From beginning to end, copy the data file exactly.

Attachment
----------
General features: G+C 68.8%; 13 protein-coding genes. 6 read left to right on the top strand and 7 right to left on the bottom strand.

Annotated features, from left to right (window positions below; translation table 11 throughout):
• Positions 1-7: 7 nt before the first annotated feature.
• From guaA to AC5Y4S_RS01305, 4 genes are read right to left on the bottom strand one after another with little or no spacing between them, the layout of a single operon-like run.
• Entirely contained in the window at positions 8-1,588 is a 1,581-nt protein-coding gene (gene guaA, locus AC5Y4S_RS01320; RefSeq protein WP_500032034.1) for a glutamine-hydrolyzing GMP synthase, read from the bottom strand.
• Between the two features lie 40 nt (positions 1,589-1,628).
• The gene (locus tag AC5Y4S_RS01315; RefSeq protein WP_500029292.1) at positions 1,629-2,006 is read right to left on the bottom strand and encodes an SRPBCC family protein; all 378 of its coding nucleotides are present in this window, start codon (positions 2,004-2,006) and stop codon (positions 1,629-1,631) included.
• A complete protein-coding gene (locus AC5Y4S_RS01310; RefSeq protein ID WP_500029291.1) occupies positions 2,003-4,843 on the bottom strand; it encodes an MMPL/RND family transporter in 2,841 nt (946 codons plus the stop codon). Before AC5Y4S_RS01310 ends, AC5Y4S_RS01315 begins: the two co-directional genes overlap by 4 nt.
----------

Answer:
General features: G+C 68.8%; 13 protein-coding genes. 6 read left to right on the top strand and 7 right to left on the bottom strand.

Annotated features, from left to right (window positions below; translation table 11 throughout):
• Positions 1-7: 7 nt before the first annotated feature.
• From guaA to AC5Y4S_RS01305, 4 genes are read right to left on the bottom strand one after another with little or no spacing between them, the layout of a single operon-like run.
• Entirely contained in the window at positions 8-1,588 is a 1,581-nt protein-coding gene (gene guaA, locus AC5Y4S_RS01320; RefSeq protein WP_500032034.1) for a glutamine-hydrolyzing GMP synthase, read from the bottom strand.
• Between the two features lie 40 nt (positions 1,589-1,628).
• The gene (locus tag AC5Y4S_RS01315; RefSeq protein WP_500029292.1) at positions 1,629-2,006 is read right to left on the bottom strand and encodes an SRPBCC family protein; all 378 of its coding nucleotides are present in this window, start codon (positions 2,004-2,006) and stop codon (positions 1,629-1,631) included.
• A complete protein-coding gene (locus AC5Y4S_RS01310; RefSeq protein ID WP_500029291.1) occupies positions 2,003-4,843 on the bottom strand; it encodes an MMPL/RND family transporter in 2,841 nt (946 codons plus the stop codon). Before AC5Y4S_RS01310 ends, AC5Y4S_RS01315 begins: the two co-directional genes overlap by 4 nt.